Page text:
I’ve been tremendously excited on the news of a recent award CyArk received from the NEH. This is a prototyping grant to develop Resonant, a VR game utilizing our extensive documentation of the Balcony House cliff dwelling at Mesa Verde. In fact, our proposed project was one of the few grants featured on NEH’s press release. We submitted the grant in collaboration with FableVision, a multi-media production studio based in Boston creating works that, in their own words, “inspire teach, and move people to action”.
The aim of Resonant is to convey the multiple narratives of Balcony House that make it the incredible heritage site that it is today. Learners will be exploring the site, solving puzzles, and interfacing with different characters. In this way, they will be unlocking different histories related to the Ancestral Pueblo people, the archaeological investigations of the site, and the Pueblo peoples who are the descendents of the ancient occupants of Mesa Verde. Learners will finish the game with a better understanding of ‘place’ as a concept and how cultural sites remain powerful spaces over multiple time periods. We hope that this empowers learners to build deeper connections between the past and present.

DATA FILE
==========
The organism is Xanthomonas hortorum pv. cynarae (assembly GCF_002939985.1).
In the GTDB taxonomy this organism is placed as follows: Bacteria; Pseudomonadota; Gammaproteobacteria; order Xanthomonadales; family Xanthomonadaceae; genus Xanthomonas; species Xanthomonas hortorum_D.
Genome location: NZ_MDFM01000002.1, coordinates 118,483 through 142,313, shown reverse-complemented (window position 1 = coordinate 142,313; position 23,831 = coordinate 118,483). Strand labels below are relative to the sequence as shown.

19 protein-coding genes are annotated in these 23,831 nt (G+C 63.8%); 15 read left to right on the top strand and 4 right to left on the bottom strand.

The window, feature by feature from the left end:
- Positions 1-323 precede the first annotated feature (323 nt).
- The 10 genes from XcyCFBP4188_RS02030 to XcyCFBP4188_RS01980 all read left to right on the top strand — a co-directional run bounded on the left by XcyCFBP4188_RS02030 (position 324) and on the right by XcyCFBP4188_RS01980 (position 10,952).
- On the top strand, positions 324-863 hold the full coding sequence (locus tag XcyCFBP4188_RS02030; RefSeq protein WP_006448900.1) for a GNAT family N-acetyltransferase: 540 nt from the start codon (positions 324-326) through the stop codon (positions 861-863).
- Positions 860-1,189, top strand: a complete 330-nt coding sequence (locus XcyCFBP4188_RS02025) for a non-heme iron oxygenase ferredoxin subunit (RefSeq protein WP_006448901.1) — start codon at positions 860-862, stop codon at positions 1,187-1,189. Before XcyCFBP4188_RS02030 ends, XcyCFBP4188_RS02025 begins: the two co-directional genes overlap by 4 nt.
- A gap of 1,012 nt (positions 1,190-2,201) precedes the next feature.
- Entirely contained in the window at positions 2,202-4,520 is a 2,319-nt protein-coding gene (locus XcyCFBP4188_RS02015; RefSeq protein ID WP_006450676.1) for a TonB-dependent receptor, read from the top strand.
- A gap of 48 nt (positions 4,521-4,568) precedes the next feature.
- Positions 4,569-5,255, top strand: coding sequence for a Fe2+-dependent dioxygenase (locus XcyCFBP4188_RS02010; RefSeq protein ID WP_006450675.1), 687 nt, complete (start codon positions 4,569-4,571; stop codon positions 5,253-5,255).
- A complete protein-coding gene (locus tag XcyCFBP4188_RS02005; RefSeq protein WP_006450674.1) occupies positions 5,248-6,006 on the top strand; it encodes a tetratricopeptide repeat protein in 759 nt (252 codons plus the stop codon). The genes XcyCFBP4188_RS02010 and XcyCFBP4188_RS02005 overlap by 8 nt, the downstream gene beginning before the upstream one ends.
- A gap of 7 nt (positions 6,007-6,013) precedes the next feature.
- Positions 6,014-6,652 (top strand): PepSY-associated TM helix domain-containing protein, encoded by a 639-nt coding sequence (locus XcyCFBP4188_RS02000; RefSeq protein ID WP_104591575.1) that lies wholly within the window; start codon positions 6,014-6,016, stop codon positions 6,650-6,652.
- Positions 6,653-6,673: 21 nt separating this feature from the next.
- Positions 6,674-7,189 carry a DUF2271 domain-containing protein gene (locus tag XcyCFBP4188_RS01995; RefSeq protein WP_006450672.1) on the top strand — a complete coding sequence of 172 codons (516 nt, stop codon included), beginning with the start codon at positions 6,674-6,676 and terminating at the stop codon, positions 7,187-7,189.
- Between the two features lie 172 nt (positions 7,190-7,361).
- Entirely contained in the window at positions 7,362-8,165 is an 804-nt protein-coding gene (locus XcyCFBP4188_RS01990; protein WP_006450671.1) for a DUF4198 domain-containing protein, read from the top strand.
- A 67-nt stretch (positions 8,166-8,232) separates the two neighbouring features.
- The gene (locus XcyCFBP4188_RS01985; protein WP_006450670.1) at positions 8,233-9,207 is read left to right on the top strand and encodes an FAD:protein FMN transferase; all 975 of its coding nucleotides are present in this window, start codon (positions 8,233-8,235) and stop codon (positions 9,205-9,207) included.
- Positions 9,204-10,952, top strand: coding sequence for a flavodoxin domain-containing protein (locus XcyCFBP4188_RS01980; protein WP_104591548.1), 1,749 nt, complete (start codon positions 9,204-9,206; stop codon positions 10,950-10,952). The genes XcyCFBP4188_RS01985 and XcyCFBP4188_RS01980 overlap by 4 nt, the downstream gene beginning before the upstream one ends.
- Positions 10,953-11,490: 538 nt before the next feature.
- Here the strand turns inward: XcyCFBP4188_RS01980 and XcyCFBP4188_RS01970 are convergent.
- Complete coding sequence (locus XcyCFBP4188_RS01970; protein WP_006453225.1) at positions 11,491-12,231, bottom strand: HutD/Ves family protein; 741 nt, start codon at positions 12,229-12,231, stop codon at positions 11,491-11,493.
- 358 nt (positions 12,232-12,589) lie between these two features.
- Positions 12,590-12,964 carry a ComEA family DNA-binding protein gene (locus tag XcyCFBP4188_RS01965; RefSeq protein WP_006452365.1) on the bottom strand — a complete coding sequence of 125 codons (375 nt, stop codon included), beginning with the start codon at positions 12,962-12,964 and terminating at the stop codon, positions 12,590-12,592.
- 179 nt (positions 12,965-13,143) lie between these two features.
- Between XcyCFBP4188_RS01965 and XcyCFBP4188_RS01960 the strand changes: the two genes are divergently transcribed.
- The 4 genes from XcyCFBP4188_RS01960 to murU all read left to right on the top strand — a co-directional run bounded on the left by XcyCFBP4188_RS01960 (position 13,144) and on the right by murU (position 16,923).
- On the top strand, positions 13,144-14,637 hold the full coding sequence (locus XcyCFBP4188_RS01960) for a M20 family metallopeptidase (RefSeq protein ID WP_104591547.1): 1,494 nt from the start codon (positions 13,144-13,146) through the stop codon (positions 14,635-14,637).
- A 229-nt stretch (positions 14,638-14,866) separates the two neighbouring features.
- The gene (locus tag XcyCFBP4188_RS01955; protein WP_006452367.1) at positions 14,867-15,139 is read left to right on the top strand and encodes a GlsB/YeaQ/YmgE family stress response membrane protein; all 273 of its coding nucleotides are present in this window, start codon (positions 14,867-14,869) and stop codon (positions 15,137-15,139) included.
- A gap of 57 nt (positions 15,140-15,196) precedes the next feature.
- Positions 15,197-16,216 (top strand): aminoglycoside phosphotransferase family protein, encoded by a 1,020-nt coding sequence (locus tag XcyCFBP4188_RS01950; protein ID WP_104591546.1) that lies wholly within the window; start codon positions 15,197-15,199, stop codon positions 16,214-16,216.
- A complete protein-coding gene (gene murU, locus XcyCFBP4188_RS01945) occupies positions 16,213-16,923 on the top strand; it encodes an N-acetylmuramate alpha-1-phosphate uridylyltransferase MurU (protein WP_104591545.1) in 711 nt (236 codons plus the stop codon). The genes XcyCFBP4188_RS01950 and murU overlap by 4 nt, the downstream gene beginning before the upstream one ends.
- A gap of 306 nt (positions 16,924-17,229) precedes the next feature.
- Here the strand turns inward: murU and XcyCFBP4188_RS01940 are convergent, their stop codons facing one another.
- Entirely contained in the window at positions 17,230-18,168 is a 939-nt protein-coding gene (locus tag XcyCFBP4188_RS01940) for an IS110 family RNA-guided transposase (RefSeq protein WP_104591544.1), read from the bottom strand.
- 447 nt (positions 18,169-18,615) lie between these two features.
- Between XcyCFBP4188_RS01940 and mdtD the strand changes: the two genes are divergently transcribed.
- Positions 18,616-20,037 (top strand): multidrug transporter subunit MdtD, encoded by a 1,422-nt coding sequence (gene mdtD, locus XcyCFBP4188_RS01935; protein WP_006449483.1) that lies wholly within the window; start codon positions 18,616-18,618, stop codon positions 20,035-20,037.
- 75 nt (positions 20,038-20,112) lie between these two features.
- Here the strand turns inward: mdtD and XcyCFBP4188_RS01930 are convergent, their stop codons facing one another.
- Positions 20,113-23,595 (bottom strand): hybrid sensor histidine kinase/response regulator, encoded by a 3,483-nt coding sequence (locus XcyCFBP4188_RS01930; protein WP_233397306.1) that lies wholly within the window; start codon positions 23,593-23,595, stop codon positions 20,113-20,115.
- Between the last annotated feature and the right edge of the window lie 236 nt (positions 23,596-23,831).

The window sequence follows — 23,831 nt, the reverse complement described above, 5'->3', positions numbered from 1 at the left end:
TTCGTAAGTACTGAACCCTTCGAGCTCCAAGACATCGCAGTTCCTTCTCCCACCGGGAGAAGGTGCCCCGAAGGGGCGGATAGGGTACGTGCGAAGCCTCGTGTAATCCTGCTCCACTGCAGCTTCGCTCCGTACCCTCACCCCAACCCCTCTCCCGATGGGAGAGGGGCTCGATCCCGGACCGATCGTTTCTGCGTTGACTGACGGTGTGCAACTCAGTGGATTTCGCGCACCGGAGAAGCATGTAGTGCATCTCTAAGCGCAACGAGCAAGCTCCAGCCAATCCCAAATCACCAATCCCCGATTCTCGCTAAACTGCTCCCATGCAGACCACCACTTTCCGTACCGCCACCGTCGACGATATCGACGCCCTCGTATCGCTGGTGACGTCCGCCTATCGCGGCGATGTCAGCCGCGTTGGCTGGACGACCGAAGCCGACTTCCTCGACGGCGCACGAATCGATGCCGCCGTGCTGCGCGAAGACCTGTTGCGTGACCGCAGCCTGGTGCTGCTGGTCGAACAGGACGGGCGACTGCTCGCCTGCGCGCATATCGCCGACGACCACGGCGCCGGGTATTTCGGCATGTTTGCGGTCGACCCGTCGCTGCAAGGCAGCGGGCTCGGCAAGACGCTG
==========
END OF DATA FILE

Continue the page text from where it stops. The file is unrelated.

During the development of Resonant, we will work very closely with a Native American advisory board who will shepherd our narrative development so that we can convey different aspects and histories of Balcony House that are relevant to the Native American community. The layered histories of Mesa Verde is complex. Many Americans still perceive the Ancestral Pueblo People to have been vanished. But this couldn’t be further from the truth. 26 indigenous groups, many of them Pueblo peoples, have cultural affiliations with Mesa Verde. Further, different tribes have different relationships with Mesa Verde. For some, like the Ute who are today in Northern Colorado due to forced relocation by the US government, view Mesa Verde as their historic land. Other tribes, such as the Zuni and the Hopi have oral histories as well as cultural practices that tie them to Mesa Verde. Resonant will be a unique opportunity to present these different histories within an educational context.
The exploration of such core humanities subjects through the utilization of CyArk’s immense collection of data inspires me. While undoubtedly in many contexts, data is utilized to structure narratives, narratives can also bring life to data. Stories and narratives make such digital data, and CyArk’s work, relevant to different communities across the world.